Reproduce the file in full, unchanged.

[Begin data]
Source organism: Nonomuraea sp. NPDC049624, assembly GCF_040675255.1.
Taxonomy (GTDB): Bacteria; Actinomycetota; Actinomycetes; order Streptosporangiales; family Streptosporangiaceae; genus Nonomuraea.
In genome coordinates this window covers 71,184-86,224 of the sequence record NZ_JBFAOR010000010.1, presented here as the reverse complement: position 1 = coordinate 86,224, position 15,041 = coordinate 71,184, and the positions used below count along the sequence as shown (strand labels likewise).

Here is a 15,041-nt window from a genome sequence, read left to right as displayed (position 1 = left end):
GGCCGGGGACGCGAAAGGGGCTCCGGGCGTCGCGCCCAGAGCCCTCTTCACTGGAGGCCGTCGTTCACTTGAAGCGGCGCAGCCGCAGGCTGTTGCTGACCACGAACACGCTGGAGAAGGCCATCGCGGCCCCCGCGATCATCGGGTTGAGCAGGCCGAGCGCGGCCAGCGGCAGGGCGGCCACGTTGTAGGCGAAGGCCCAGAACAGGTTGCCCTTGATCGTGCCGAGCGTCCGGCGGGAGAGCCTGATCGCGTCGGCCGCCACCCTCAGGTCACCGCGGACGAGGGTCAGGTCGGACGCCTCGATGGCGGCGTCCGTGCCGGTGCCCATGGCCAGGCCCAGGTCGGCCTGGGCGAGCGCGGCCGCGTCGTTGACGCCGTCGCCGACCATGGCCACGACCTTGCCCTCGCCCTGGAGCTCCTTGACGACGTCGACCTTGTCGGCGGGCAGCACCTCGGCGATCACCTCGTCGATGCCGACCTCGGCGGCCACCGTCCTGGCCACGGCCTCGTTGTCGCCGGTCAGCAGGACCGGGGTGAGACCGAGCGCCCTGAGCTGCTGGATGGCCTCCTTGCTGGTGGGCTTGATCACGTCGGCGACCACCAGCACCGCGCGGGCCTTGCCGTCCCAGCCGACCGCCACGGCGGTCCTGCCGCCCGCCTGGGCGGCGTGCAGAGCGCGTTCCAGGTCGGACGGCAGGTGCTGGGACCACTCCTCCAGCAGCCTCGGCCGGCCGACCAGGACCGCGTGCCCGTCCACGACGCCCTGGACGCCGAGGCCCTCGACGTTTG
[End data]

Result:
Source organism: Nonomuraea sp. NPDC049624, assembly GCF_040675255.1.
Taxonomy (GTDB): Bacteria; Actinomycetota; Actinomycetes; order Streptosporangiales; family Streptosporangiaceae; genus Nonomuraea.
In genome coordinates this window covers 71,184-86,224 of the sequence record NZ_JBFAOR010000010.1, presented here as the reverse complement: position 1 = coordinate 86,224, position 15,041 = coordinate 71,184, and the positions used below count along the sequence as shown (strand labels likewise).

Here is a 15,041-nt window from a genome sequence, read left to right as displayed (position 1 = left end):
GGCCGGGGACGCGAAAGGGGCTCCGGGCGTCGCGCCCAGAGCCCTCTTCACTGGAGGCCGTCGTTCACTTGAAGCGGCGCAGCCGCAGGCTGTTGCTGACCACGAACACGCTGGAGAAGGCCATCGCGGCCCCCGCGATCATCGGGTTGAGCAGGCCGAGCGCGGCCAGCGGCAGGGCGGCCACGTTGTAGGCGAAGGCCCAGAACAGGTTGCCCTTGATCGTGCCGAGCGTCCGGCGGGAGAGCCTGATCGCGTCGGCCGCCACCCTCAGGTCACCGCGGACGAGGGTCAGGTCGGACGCCTCGATGGCGGCGTCCGTGCCGGTGCCCATGGCCAGGCCCAGGTCGGCCTGGGCGAGCGCGGCCGCGTCGTTGACGCCGTCGCCGACCATGGCCACGACCTTGCCCTCGCCCTGGAGCTCCTTGACGACGTCGACCTTGTCGGCGGGCAGCACCTCGGCGATCACCTCGTCGATGCCGACCTCGGCGGCCACCGTCCTGGCCACGGCCTCGTTGTCGCCGGTCAGCAGGACCGGGGTGAGACCGAGCGCCCTGAGCTGCTGGATGGCCTCCTTGCTGGTGGGCTTGATCACGTCGGCGACCACCAGCACCGCGCGGGCCTTGCCGTCCCAGCCGACCGCCACGGCGGTCCTGCCGCCCGCCTGGGCGGCGTGCAGAGCGCGTTCCAGGTCGGACGGCAGGTGCTGGGACCACTCCTCCAGCAGCCTCGGCCGGCCGACCAGGACCGCGTGCCCGTCCACGACGCCCTGGACGCCGAGGCCCTCGACGTTTG